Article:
posted on May, 14 2018 @ 09:22 PM
For the last decade or so, I have been studying Orthodox Judaism, first out of my own interest, and as a better understanding of the Bible. I am
going to post this information, as I found it rather startling to me. I haven't read this elsewhere, so perhaps others have noticed this as well.
Briefly, every day in Judaism there is an assigned reading from the Torah - the first five books of the Hebrew Bible. On Mondays and Thursdays
during the week, the readings are included as part of the morning prayer service. Each section of the Torah is read each Sabbath - Sabbath being from
Friday sundown to Saturday sundown.
On September 11, 2001, or 911, the Torah reading for that particular day was prophetic. It was the 23rd of Elul in the Hebrew calendar, and the year
was 5761. The reading was from Parshat Nitzavim, 3rd Portion (Deuteronomy 29:15-29:28). Now, read this carefully:
15 For you know how we dwelled in the land of Egypt, and how we passed among the nations through which you passed.
16 And you saw their abominations and their repugnant idols [of] wood and stone, silver and gold which were with them.
17 Perhaps there is among you a man, woman, family, or tribe, whose heart strays this day from the Lord, our God, to go and worship the deities of
those nations. Perhaps there is among you a root that produces hemlock and wormwood.
18 And it will be, when he [such a person] hears the words of this oath, that he will bless himself in his heart, saying, "I will have peace, even
if I follow my heart's desires," in order to add the [punishment for the] unintentional sins [of this man] to that of [his] intentional sins.
19 The Lord will not be willing to forgive him; rather, then, the Lord's fury and His zeal will fume against that man, and the entire curse written
in this book will rest upon him, and the Lord will obliterate his name from beneath the heavens.
20 And the Lord will separate him for evil, out of all the tribes of Israel, according to all the curses of the covenant, written in this Torah
21 And a later generation, your descendants, who will rise after you, along with the foreigner who comes from a distant land, will say, upon seeing
the plagues of that land and the diseases with which the Lord struck it:
22 Sulfur and salt have burned up its entire land! It cannot be sown, nor can it grow [anything], not [even] any grass will sprout upon it. It is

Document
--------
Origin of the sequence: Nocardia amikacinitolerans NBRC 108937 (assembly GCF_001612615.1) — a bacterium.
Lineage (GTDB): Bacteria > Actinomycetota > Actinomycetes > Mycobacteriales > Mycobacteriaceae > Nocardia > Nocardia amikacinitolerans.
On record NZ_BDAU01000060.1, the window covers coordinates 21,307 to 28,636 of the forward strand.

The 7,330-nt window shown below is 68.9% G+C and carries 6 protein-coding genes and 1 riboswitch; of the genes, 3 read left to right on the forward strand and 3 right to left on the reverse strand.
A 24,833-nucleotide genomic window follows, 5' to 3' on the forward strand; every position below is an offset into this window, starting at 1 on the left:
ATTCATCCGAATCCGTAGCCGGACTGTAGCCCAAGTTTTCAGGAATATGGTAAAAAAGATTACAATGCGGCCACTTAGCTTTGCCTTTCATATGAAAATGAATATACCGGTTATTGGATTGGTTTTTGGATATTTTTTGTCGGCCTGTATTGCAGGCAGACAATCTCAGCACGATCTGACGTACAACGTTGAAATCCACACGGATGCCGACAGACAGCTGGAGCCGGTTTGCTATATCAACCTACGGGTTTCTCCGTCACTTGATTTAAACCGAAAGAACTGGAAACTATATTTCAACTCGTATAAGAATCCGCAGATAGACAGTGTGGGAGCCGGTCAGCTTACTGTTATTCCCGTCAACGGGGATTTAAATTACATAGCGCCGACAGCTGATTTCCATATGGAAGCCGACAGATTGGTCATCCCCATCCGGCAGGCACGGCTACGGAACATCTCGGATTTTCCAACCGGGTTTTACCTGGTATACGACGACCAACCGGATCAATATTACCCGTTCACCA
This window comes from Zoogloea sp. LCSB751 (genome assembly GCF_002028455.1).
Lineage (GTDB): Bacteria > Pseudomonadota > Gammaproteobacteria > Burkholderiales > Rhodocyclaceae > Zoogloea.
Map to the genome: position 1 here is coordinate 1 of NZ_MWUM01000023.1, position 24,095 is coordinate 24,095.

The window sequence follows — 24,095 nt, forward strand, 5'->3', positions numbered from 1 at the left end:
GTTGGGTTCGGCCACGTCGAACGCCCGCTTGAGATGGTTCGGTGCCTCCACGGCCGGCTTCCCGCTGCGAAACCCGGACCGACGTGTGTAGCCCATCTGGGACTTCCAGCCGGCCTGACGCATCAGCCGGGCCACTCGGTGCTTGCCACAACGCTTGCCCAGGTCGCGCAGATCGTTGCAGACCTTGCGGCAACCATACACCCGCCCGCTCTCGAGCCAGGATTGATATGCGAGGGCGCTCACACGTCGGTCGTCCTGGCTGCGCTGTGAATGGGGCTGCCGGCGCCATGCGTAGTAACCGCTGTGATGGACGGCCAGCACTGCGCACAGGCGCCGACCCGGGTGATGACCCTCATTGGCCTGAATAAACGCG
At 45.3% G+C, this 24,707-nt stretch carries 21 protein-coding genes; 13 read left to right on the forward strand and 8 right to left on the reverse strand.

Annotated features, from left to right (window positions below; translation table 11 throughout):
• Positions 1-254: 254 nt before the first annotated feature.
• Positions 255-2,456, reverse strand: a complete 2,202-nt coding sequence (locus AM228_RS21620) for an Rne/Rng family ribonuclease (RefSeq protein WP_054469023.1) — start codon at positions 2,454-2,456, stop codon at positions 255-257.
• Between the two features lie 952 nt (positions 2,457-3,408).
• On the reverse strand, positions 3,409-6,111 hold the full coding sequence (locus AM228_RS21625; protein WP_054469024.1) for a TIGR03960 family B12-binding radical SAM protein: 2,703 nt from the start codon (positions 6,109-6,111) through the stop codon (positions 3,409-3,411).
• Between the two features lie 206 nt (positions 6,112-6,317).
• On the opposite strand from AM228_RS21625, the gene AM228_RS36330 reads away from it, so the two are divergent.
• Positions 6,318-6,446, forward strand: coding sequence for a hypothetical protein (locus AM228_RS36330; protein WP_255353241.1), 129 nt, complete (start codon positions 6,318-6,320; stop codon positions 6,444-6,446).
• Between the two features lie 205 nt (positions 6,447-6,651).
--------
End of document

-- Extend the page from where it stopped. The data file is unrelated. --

like the overturning of Sodom, Gemorrah, Admah and Zeboiim, which the Lord overturned in His fury and in His rage.
23 And all the nations will say, Why did the Lord do so to this land? What [is the reason] for this great rage of fury?
24 Then they will say, It is because they abandoned the covenant of the Lord, God of their fathers, [the covenant] which He made with them when He
took them out of the land of Egypt,
25 For they went and served other deities, prostrating themselves to them deities which they had not known, and which He had not apportioned to
26 And the Lord's fury raged against that land, bringing upon it the entire curse written in this book.
27 And the Lord uprooted them from upon their land, with fury, anger and great wrath, and He cast them to another land, as it is this day.
28 The hidden things belong to the Lord, our God, but the revealed things apply to us and to our children forever: that we must fulfill all the words
of this Torah.
Now, what is interesting is that this particular Torah reading fell on 911. And, if you might say that this is just coincidence, then I would ask
that you look at other days throughout the year, and see if you can find one that more closely speaks to 911. I think you will be hard pressed. I do
wonder if the reading for the day then, is somehow prophetic to events that will happen that day. A similar example is to look up your birth date and
read the Torah reading for the day you were born and ask yourself if the theme of that Torah reading echoes through your life. You can do the same
for close people you know who have passed, and look at their birth date and their death date.
Now, the Torah is very much against horoscopes and fortune-telling, and frankly, I am the least likely person to advocate for these practices. In
fact, I am in total agreement with the Torah's admonitions against fortune-telling and horoscopes. With that being said, I have to ask myself, is
the Lord speaking to us daily through these readings, as a warning or as admonitions? I do not know, but I found it rather remarkable.